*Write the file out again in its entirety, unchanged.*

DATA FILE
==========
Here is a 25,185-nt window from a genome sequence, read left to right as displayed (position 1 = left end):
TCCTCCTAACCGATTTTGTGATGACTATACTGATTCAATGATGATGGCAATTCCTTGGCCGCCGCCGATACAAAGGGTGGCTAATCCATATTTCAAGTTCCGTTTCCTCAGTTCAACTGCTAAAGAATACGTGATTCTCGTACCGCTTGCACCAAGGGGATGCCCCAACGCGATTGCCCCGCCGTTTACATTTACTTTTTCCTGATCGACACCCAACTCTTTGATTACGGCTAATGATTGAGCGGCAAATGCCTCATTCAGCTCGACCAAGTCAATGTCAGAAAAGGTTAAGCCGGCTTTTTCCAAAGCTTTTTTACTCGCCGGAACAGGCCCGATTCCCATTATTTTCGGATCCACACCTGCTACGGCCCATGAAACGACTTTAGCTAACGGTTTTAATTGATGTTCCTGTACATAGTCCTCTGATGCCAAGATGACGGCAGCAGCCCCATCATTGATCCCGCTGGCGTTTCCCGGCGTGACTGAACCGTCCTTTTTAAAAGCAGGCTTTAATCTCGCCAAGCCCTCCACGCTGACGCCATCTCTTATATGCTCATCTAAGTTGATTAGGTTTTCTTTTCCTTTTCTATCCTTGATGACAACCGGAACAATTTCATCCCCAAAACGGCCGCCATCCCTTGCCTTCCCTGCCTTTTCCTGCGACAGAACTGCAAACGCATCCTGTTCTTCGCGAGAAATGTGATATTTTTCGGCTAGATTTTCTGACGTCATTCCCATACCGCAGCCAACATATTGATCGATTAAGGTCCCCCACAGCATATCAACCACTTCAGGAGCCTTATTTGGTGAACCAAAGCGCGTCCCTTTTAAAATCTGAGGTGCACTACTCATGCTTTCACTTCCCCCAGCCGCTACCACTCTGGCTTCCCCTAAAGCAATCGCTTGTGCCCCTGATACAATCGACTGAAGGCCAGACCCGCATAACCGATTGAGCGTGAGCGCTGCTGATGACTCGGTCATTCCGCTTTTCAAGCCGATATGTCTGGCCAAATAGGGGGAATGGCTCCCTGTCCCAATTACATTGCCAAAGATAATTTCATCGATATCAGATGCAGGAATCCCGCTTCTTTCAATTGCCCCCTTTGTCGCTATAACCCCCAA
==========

Here is a 25,185-nt window from a genome sequence, read left to right as displayed (position 1 = left end):
TCCTCCTAACCGATTTTGTGATGACTATACTGATTCAATGATGATGGCAATTCCTTGGCCGCCGCCGATACAAAGGGTGGCTAATCCATATTTCAAGTTCCGTTTCCTCAGTTCAACTGCTAAAGAATACGTGATTCTCGTACCGCTTGCACCAAGGGGATGCCCCAACGCGATTGCCCCGCCGTTTACATTTACTTTTTCCTGATCGACACCCAACTCTTTGATTACGGCTAATGATTGAGCGGCAAATGCCTCATTCAGCTCGACCAAGTCAATGTCAGAAAAGGTTAAGCCGGCTTTTTCCAAAGCTTTTTTACTCGCCGGAACAGGCCCGATTCCCATTATTTTCGGATCCACACCTGCTACGGCCCATGAAACGACTTTAGCTAACGGTTTTAATTGATGTTCCTGTACATAGTCCTCTGATGCCAAGATGACGGCAGCAGCCCCATCATTGATCCCGCTGGCGTTTCCCGGCGTGACTGAACCGTCCTTTTTAAAAGCAGGCTTTAATCTCGCCAAGCCCTCCACGCTGACGCCATCTCTTATATGCTCATCTAAGTTGATTAGGTTTTCTTTTCCTTTTCTATCCTTGATGACAACCGGAACAATTTCATCCCCAAAACGGCCGCCATCCCTTGCCTTCCCTGCCTTTTCCTGCGACAGAACTGCAAACGCATCCTGTTCTTCGCGAGAAATGTGATATTTTTCGGCTAGATTTTCTGACGTCATTCCCATACCGCAGCCAACATATTGATCGATTAAGGTCCCCCACAGCATATCAACCACTTCAGGAGCCTTATTTGGTGAACCAAAGCGCGTCCCTTTTAAAATCTGAGGTGCACTACTCATGCTTTCACTTCCCCCAGCCGCTACCACTCTGGCTTCCCCTAAAGCAATCGCTTGTGCCCCTGATACAATCGACTGAAGGCCAGACCCGCATAACCGATTGAGCGTGAGCGCTGCTGATGACTCGGTCATTCCGCTTTTCAAGCCGATATGTCTGGCCAAATAGGGGGAATGGCTCCCTGTCCCAATTACATTGCCAAAGATAATTTCATCGATATCAGATGCAGGAATCCCGCTTCTTTCAATTGCCCCCTTTGTCGCTATAACCCCCAA